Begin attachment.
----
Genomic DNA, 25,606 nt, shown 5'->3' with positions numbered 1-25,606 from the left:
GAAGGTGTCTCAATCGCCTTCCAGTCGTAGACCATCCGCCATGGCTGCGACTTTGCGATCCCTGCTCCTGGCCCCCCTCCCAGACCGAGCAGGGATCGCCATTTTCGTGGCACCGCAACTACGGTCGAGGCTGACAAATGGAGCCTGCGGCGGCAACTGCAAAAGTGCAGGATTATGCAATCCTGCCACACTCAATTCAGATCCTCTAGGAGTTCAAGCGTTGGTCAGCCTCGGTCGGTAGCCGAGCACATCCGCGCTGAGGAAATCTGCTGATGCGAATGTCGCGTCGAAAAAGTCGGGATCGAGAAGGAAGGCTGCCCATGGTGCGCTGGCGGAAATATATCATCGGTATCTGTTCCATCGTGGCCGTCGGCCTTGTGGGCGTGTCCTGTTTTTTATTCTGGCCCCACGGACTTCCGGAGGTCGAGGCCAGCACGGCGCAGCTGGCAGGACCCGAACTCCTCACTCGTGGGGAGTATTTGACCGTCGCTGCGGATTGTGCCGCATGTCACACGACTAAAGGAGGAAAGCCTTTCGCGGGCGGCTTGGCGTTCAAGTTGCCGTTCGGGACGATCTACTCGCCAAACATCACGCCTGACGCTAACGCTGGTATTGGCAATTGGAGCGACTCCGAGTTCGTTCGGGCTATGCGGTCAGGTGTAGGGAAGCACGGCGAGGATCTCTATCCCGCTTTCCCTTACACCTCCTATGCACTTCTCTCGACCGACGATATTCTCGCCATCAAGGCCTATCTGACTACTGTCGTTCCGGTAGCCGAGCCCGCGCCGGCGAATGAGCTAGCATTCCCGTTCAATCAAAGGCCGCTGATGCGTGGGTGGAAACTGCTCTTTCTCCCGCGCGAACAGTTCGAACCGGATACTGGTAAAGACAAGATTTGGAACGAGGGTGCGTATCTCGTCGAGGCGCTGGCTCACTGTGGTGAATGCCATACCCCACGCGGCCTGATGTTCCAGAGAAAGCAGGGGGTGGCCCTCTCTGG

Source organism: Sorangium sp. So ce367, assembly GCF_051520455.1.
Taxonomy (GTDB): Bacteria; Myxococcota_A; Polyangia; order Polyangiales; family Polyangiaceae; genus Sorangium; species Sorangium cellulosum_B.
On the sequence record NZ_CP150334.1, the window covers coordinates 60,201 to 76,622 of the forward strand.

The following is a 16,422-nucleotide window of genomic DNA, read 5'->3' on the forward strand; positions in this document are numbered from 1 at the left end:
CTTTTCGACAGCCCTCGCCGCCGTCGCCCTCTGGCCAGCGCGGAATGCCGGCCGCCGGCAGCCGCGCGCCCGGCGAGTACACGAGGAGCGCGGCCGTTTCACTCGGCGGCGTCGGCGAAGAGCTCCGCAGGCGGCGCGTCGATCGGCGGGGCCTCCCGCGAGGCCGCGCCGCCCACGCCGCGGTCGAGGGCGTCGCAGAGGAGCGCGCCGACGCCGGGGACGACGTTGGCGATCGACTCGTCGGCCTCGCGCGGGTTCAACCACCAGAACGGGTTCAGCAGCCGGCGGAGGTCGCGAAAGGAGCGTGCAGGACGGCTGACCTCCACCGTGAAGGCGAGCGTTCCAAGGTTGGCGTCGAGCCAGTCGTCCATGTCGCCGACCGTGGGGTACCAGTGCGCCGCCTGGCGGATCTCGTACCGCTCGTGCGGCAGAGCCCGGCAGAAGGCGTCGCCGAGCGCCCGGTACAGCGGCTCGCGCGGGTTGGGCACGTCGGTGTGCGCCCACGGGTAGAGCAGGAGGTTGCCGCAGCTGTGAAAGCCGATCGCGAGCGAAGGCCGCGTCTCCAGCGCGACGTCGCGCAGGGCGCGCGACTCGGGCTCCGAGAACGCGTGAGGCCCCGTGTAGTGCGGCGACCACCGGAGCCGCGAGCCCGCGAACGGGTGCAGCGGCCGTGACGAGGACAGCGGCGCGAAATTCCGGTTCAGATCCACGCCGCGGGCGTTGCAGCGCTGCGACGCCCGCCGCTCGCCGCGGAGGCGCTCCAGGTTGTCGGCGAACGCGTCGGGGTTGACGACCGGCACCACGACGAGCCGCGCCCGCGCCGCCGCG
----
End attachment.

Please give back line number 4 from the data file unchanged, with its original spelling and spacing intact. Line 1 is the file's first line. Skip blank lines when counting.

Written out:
Taxonomy (GTDB): Bacteria; Myxococcota_A; Polyangia; order Polyangiales; family Polyangiaceae; genus Sorangium; species Sorangium cellulosum_B.